Leading order finite size effects with spins for inspiralling compact binaries

  • Michele LeviEmail author
  • Jan Steinhoff
Open Access
Regular Article - Theoretical Physics


The leading order finite size effects due to spin, namely that of the cubic and quartic in spin interactions, are derived for the first time for generic compact binaries via the effective field theory for gravitating spinning objects. These corrections enter at the third and a half and fourth post-Newtonian orders, respectively, for rapidly rotating compact objects. Hence, we complete the leading order finite size effects with spin up to the fourth post-Newtonian accuracy. We arrive at this by augmenting the point particle effective action with new higher dimensional nonminimal coupling worldline operators, involving higher-order derivatives of the gravitational field, and introducing new Wilson coefficients, corresponding to constants, which describe the octupole and hexadecapole deformations of the object due to spin. These Wilson coefficients are fixed to unity in the black hole case. The nonminimal coupling worldline operators enter the action with the electric and magnetic components of the Weyl tensor of even and odd parity, coupled to even and odd worldline spin tensors, respectively. Moreover, the non relativistic gravitational field decomposition, which we employ, demonstrates a coupling hierarchy of the gravito-magnetic vector and the Newtonian scalar, to the odd and even in spin operators, respectively, which extends that of minimal coupling. This observation is useful for the construction of the Feynman diagrams, and provides an instructive analogy between the leading order spin-orbit and cubic in spin interactions, and between the leading order quadratic and quartic in spin interactions.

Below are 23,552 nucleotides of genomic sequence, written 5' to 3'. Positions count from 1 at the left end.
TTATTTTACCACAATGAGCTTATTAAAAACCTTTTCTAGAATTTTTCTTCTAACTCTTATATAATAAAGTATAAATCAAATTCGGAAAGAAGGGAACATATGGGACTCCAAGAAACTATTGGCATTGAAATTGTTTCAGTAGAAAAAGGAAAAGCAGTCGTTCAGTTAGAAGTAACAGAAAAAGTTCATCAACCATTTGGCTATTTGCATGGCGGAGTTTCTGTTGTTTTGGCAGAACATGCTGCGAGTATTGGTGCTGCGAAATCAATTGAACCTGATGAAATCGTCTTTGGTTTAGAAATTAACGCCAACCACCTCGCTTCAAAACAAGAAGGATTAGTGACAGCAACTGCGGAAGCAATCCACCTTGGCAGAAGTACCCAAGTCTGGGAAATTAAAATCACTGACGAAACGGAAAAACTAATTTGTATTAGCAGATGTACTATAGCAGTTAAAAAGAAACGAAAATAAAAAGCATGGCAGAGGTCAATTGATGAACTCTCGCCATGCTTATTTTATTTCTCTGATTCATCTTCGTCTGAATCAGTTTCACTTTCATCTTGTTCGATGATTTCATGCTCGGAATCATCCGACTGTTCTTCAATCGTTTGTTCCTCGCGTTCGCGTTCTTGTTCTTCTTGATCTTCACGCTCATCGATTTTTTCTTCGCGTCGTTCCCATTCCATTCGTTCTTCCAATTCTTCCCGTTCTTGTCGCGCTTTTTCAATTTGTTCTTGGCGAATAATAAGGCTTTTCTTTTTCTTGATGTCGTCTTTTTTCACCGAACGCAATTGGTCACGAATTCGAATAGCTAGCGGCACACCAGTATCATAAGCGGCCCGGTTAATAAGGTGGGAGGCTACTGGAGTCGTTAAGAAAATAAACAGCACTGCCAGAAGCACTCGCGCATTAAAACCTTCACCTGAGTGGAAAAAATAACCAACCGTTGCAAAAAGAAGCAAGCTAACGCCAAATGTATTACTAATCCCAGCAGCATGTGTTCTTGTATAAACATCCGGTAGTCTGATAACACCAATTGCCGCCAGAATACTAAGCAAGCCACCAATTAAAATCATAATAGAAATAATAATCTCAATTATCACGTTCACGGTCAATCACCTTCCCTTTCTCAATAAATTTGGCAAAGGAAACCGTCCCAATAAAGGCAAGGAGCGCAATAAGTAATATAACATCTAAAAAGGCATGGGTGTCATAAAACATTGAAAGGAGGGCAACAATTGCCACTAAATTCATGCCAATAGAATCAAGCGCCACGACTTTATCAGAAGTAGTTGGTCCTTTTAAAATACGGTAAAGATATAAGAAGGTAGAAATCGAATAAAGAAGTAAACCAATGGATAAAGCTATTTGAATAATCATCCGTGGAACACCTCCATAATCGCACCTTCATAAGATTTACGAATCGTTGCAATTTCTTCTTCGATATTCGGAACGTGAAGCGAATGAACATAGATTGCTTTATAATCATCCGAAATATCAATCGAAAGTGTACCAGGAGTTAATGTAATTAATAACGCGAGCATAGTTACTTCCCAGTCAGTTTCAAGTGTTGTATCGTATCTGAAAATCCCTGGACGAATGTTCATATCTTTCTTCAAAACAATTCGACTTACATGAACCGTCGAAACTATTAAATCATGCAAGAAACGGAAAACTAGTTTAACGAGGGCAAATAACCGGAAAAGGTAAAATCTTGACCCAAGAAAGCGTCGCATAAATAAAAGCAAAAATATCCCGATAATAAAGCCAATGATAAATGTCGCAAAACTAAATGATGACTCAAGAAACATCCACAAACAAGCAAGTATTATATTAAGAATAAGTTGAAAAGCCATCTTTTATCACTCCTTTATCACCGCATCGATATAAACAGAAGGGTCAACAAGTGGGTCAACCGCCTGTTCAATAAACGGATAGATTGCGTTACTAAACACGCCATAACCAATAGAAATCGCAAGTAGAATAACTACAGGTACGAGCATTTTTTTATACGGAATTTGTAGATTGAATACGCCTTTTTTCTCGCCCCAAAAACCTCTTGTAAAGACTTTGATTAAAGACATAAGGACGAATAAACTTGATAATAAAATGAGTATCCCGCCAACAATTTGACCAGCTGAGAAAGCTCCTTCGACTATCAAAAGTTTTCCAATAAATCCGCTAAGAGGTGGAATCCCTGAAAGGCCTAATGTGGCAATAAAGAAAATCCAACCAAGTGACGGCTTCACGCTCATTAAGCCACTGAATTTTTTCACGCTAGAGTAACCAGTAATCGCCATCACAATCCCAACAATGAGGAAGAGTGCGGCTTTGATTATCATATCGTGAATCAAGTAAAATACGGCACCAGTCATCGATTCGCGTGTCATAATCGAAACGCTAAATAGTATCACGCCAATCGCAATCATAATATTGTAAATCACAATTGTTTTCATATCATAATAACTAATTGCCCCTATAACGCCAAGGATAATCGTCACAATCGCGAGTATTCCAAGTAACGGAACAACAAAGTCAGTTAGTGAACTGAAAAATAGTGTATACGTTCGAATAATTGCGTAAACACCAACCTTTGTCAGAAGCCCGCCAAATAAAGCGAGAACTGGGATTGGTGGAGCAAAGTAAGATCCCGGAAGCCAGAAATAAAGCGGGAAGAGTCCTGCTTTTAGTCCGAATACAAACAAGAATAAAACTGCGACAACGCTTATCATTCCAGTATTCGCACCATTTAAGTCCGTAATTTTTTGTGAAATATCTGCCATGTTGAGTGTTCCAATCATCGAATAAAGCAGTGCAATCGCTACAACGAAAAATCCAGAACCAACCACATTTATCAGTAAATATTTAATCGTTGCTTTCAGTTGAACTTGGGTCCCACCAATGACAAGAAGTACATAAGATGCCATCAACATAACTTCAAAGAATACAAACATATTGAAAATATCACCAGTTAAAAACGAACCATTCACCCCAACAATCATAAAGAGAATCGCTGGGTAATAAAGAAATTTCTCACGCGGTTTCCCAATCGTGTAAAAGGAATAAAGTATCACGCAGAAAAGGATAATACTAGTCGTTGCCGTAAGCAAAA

Classical Theories of Gravity Effective field theories Renormalization Regularization and Renormalons Black Holes 


Open Access

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Copyright information

© The Author(s) 2015

Authors and Affiliations

  1. 1.Université Pierre et Marie Curie-Paris VI, CNRS-UMR 7095, Institut d’Astrophysique de ParisParisFrance
  2. 2.Sorbonne Universités, Institut Lagrange de ParisParisFrance
  3. 3.Max-Planck-Institute for Gravitational Physics - Albert-Einstein-InstitutePotsdam-GolmGermany
  4. 4.Centro Multidisciplinar de Astrofisica, Instituto Superior TecnicoUniversidade de LisboaLisboaPortugal

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